Pregnancy decision-making in women with multiple sclerosis treated with natalizumab: I: Fetal risks

MS Study Group of the Italian Neurological Society

Research output: Contribution to journalArticlepeer-review


OBJECTIVE: To assess fetal risk after pregnancy exposure to natalizumab in women with multiple sclerosis (MS), with a specific focus on spontaneous abortion (SA) and congenital anomalies (CA).

METHODS: Data of all pregnancies occurring between 2009 and 2015 in patients with MS treated with natalizumab and referring to 19 participating sites were collected and compared with those of pregnancies in untreated patients and patients treated with injectable immunomodulatory agents. Rates of SA and CA were also compared with those reported in the Italian population. Multivariable logistic and linear regression models were performed.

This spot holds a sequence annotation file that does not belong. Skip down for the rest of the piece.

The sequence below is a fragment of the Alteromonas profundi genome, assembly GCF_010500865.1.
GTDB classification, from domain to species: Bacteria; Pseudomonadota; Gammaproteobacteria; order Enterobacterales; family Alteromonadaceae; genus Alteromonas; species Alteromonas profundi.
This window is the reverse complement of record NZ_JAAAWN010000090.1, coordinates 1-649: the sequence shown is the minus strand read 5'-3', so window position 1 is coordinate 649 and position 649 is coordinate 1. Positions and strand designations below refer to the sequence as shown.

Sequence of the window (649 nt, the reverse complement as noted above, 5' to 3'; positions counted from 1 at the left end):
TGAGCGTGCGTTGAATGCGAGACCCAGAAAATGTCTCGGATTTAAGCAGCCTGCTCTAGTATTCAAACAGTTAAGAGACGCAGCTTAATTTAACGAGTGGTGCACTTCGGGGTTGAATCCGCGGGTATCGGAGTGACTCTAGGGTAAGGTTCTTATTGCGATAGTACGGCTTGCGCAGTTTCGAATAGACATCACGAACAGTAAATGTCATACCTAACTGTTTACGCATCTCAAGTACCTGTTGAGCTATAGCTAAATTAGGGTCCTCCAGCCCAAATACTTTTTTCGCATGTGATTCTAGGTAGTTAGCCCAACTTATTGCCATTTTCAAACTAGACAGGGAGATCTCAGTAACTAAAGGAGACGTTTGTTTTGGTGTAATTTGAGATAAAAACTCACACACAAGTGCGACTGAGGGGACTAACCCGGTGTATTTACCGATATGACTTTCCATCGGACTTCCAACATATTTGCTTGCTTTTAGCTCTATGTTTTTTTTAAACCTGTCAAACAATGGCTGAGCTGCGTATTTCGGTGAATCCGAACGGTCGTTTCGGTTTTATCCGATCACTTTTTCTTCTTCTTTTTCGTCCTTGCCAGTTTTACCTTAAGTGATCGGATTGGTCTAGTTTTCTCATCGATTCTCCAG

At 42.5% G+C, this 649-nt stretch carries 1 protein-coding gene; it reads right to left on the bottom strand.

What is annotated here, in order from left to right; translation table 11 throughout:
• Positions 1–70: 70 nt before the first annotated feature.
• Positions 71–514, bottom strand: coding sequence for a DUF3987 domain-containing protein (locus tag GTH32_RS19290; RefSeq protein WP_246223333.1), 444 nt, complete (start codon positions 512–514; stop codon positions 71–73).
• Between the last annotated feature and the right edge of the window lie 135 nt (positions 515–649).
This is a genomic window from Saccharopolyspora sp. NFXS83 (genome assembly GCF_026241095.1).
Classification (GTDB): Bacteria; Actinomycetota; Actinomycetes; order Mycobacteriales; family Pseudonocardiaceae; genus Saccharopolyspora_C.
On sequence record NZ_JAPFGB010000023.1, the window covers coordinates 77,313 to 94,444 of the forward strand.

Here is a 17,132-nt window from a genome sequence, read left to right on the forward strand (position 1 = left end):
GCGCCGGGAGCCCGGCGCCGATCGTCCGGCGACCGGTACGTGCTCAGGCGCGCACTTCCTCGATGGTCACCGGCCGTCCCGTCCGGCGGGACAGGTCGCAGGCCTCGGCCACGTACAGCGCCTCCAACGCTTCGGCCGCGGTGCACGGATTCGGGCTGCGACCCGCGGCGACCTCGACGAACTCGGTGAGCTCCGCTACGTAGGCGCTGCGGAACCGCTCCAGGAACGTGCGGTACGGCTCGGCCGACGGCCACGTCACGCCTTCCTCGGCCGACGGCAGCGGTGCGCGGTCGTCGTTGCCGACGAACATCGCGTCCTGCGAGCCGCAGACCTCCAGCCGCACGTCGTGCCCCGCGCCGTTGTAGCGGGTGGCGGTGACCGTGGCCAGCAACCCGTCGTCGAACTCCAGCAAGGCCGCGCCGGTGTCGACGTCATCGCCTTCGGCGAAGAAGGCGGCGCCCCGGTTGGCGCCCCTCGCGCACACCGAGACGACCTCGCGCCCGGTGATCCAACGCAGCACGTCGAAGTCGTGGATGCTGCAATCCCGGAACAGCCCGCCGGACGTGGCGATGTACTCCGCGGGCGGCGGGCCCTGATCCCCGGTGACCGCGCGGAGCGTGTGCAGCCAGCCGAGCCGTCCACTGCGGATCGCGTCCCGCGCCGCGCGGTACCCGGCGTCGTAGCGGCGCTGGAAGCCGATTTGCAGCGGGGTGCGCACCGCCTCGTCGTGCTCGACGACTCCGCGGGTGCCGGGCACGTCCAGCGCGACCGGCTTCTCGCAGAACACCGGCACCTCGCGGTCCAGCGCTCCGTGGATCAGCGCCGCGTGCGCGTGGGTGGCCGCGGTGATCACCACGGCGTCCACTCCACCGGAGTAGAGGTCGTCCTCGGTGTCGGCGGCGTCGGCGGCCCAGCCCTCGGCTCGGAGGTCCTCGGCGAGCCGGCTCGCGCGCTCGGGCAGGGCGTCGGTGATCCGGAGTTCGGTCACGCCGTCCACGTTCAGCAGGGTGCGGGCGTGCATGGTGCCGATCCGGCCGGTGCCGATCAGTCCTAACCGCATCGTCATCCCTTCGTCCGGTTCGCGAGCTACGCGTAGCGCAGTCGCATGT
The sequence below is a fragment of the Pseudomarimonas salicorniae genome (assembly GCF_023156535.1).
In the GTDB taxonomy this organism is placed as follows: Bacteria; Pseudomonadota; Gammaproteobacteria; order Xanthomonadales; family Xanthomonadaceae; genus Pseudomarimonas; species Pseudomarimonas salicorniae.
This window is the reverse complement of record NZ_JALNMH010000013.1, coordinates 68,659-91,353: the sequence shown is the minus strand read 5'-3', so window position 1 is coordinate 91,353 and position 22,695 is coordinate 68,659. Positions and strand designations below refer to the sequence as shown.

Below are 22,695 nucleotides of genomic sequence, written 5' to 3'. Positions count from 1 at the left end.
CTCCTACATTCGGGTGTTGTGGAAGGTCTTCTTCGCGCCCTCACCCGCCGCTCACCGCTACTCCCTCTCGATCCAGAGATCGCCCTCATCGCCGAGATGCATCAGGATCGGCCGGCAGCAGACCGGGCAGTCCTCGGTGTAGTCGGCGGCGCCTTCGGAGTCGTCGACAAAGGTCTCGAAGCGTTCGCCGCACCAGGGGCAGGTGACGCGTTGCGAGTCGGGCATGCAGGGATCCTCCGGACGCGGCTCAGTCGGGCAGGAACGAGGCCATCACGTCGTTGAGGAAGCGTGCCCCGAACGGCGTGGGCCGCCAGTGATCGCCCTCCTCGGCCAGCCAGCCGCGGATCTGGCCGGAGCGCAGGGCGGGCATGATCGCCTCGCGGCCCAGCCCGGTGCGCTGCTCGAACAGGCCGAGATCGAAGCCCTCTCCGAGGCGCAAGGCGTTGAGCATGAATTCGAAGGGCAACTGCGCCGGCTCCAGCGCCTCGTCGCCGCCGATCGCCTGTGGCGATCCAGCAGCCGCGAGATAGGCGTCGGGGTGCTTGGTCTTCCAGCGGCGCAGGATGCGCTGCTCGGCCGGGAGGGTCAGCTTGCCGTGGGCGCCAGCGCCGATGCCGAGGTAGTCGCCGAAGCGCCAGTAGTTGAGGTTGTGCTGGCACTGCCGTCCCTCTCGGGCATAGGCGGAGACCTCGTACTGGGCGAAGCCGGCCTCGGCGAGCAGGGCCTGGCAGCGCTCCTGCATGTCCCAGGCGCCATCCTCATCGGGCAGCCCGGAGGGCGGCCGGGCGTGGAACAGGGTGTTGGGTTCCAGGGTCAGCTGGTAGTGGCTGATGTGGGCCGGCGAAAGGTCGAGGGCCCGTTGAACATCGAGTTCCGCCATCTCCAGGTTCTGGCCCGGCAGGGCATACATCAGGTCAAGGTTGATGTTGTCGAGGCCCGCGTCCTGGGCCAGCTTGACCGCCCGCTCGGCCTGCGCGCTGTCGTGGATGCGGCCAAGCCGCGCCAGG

RESULTS: A total of 92 pregnancies were tracked in 83 women. In the multivariable analysis, natalizumab exposure was associated with SA (odds ratio [OR] 3.9, 95% confidence interval [CI] 1.9-8.5,p< 0.001). However, the rate of SA (17.4%) was within the estimates for the general population, as well as the rate of major CA (3.7%). Moreover, exposure to natalizumab and interferon-β (IFN-β) was associated with lower length and weight of the babies (p< 0.001).

CONCLUSION: Our results showed that natalizumab exposure to up 12 weeks of gestation is associated with an increased risk of SA, although within the limits expected in the general population, whereas the risk of CA needs further investigation. Taking into account the high risk of disease reactivation after natalizumab suspension, pregnancy could be planned continuing natalizumab while strictly monitoring conception.

CLASSIFICATION OF EVIDENCE: This study provides Class III evidence that in women with MS, natalizumab exposure increases the risk of spontaneous abortion as compared to IFN-β-exposed or untreated patients (OR 3.9, 95% CI 1.9-8.5).

Original languageEnglish
Pages (from-to)e823-e831
Issue number10
Publication statusPublished - Mar 6 2018


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